The socioeconomic inclusion of rural India – a major challenge for modern India.

Development is a multi-dimensional phenomenon. Some of its major dimensions include: the level of economic growth, level of education, level of health services, degree of modernization, status of women, level of nutrition, quality of housing, distribution of goods and services, and access to communication. In India, the progress of socio-economic development among major states is not uniform. This study examines the existing variability of inter-state development and thereby identifying the indicators responsible for the diversity in development. Instead of studying the variability of a particular variable across states, a composite index based on several indicators has been developed using principal component analysis and states are arranged according to the indices derived using four broadly accepted components: (a) economic production and economic condition or in other words level of economic development; (b) common minimum needs; (c) health and health-related services and (d) communication. The findings of the analysis support the general perception about the states. The states in India are marked with wide disparity in socio-economic development. The factors, which are found out to be more important for the overall development process, relate to basic needs like education, availability of food, minimum purchasing power and facilities like safe drinking water, health care infrastructure, etc. It is also found that enrolment ratio cannot be raised unless minimum needs of the common people are satisfied. Therefore, true development requires government action to improve elementary education, safe drinking water facilities and health care, and to remove barriers against social minorities, especially women. The role of social development such as literacy (and particularly of female literacy) in promoting basic capabilities emerges as the prerequisite to overall development.

These results clearly emphasize the role of well-functioning public actions in improving the overall living conditions of the people. Although economic growth in the sense of expanding gross national product and other related variables is one of the most fundamental input to the overall development process, the basic objective of development should focus on the expansion of human capabilities which has been neglected for long in India.

By 2030, 40% of Indians will be urban residents. However, there will also be more than 5,000 small urban towns (50,000-100,000 persons each) and more than 50,000 developed rural towns (5,000-10,000 persons each) with similar income profiles, where aspirations are fast converging with those of urban India. The figure below illustrates urban-rural population distribution in India in 2005, 2018, and 2030 projected. Three critical “access” barriers currently constrain the aspirations of those living in rural areas in India. First, constrained physical connectivity ; second, lack of digital connectivity ; and third, limited financial inclusion. While incomes may have begun to rise in rural India, this may not translate into commensurate growth of productivity and inclusion, unless the urban-rural divides are reduced. Given the approximately 60% share of rural population in 2030, this is a critical imperative not only for the government, which serves its people, but also for businesses which are looking for new opportunities and new growth markets in India. A high priority is infrastructure development, both physical and digital, to enable rural dwellers to access the products and services matching their incomes, needs and aspirations. The government already has flagship programmes such as Digital India, which envisions transforming the country into a digitally empowered society and knowledge economy centred on key programme pillars, such as broadband connectivity and universal access to mobile connectivity, and professed roles, such as “faceless, paperless, cashless”. With sustained, efficient execution, such innovative programmes in digital and financial areas, along with the proposed improvement of physical infrastructure (road connectivity to nearby urban centres and reliable power supply to all rural households), will be key drivers to ensure inclusive growth in India, truly bridging urban-rural divides across multiple levels.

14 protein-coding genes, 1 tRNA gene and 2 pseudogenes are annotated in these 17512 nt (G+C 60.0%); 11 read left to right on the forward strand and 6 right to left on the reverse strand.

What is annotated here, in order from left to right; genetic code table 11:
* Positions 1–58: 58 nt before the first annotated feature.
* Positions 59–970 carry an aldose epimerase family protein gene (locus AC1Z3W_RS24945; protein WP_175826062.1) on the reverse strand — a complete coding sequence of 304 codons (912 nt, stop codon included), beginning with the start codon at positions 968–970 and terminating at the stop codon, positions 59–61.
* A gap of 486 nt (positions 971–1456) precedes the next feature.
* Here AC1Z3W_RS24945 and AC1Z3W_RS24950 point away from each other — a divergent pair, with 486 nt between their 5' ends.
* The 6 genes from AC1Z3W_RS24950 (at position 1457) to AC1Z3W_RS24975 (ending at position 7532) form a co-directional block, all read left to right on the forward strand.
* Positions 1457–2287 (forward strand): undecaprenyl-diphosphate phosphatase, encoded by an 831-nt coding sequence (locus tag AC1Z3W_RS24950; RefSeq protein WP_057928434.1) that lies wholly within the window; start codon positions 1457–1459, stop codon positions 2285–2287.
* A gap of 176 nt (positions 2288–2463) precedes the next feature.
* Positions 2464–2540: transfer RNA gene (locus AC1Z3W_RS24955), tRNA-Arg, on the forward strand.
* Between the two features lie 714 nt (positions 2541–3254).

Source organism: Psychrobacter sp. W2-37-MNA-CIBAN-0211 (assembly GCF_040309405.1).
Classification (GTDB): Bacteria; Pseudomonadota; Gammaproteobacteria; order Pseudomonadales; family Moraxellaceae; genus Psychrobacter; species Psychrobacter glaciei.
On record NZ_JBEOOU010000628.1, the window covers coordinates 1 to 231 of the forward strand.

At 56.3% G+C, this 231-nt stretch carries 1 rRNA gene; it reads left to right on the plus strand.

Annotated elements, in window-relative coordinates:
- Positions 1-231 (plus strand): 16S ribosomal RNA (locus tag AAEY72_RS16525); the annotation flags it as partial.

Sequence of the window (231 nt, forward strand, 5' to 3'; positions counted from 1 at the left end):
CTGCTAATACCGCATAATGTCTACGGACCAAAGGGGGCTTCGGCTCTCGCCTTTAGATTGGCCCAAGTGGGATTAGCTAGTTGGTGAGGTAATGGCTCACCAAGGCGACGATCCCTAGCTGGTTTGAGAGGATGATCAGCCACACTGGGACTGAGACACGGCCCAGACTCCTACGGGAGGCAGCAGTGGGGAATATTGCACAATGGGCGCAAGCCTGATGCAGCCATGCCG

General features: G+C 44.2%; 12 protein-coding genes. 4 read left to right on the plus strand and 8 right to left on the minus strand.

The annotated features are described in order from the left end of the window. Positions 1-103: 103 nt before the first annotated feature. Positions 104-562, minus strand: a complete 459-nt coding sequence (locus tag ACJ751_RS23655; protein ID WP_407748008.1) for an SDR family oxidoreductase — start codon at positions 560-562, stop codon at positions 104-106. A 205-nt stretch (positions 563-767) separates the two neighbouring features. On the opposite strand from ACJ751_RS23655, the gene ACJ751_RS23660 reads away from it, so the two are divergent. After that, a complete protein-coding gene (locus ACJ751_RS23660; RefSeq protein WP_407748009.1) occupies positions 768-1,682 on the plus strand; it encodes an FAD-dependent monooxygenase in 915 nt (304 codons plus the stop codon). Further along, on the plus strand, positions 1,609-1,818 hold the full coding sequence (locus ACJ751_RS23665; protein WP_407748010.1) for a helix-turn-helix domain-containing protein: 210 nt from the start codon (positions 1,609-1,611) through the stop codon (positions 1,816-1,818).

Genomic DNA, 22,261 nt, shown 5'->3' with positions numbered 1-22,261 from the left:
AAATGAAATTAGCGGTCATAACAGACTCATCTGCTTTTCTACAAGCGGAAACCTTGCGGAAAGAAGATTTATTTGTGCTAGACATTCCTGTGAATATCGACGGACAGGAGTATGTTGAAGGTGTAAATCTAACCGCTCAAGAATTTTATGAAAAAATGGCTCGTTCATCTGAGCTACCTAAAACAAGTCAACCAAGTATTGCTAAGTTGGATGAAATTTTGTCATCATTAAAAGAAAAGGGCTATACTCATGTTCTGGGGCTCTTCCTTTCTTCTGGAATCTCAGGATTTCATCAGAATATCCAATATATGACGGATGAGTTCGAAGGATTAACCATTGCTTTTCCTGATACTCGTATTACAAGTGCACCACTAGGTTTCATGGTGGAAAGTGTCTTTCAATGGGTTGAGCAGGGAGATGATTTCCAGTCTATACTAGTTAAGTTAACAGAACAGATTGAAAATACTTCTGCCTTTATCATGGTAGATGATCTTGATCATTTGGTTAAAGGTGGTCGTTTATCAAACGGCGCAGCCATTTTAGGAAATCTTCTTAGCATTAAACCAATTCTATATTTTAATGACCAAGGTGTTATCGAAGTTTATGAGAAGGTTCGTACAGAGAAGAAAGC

Various factors, such as the level of literacy, female education, nutritional standards, infant mortality, morbidity, employment, income distribution, public distribution system, political commitments etc., and their corresponding interactions, contribute to these striking variations among states inn the livelihood of common people. It may be mentioned that broad state-level comparison may not be able to capture fully the extent of diversities among various indicators characterizing several facets of development. Nevertheless, state-level indicators are of prime importance as far as the state is a crucial and political unit. A wide range of relevant fields of actions, including health and education, are constitutionally defined as ‘state subjects’, to be handled by the individual states rather than the central government, or as ‘concurrent subjects’, involving both state and central governments.

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